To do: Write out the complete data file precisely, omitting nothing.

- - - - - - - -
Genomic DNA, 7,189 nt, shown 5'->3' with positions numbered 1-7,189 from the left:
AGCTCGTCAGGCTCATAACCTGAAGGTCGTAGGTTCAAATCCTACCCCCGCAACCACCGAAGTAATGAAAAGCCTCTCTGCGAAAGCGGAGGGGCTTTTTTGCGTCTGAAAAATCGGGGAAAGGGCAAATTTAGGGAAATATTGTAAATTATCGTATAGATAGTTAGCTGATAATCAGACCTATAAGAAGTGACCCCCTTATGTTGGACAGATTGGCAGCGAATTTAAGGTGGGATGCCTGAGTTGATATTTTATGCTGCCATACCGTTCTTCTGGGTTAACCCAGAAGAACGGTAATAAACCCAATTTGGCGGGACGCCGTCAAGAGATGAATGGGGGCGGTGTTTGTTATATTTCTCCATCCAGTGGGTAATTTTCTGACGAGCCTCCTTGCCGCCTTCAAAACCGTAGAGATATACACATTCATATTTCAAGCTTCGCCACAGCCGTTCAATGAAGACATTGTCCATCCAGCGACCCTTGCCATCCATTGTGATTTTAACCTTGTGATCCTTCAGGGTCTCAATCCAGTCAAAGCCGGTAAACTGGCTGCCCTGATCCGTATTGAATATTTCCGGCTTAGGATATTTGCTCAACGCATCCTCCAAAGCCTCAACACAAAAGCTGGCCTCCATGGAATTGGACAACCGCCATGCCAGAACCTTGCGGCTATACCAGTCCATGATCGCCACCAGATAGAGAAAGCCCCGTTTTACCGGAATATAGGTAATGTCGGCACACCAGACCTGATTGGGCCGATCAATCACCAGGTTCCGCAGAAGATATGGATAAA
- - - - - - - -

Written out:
Genomic DNA, 7,189 nt, shown 5'->3' with positions numbered 1-7,189 from the left:
AGCTCGTCAGGCTCATAACCTGAAGGTCGTAGGTTCAAATCCTACCCCCGCAACCACCGAAGTAATGAAAAGCCTCTCTGCGAAAGCGGAGGGGCTTTTTTGCGTCTGAAAAATCGGGGAAAGGGCAAATTTAGGGAAATATTGTAAATTATCGTATAGATAGTTAGCTGATAATCAGACCTATAAGAAGTGACCCCCTTATGTTGGACAGATTGGCAGCGAATTTAAGGTGGGATGCCTGAGTTGATATTTTATGCTGCCATACCGTTCTTCTGGGTTAACCCAGAAGAACGGTAATAAACCCAATTTGGCGGGACGCCGTCAAGAGATGAATGGGGGCGGTGTTTGTTATATTTCTCCATCCAGTGGGTAATTTTCTGACGAGCCTCCTTGCCGCCTTCAAAACCGTAGAGATATACACATTCATATTTCAAGCTTCGCCACAGCCGTTCAATGAAGACATTGTCCATCCAGCGACCCTTGCCATCCATTGTGATTTTAACCTTGTGATCCTTCAGGGTCTCAATCCAGTCAAAGCCGGTAAACTGGCTGCCCTGATCCGTATTGAATATTTCCGGCTTAGGATATTTGCTCAACGCATCCTCCAAAGCCTCAACACAAAAGCTGGCCTCCATGGAATTGGACAACCGCCATGCCAGAACCTTGCGGCTATACCAGTCCATGATCGCCACCAGATAGAGAAAGCCCCGTTTTACCGGAATATAGGTAATGTCGGCACACCAGACCTGATTGGGCCGATCAATCACCAGGTTCCGCAGAAGATATGGATAAA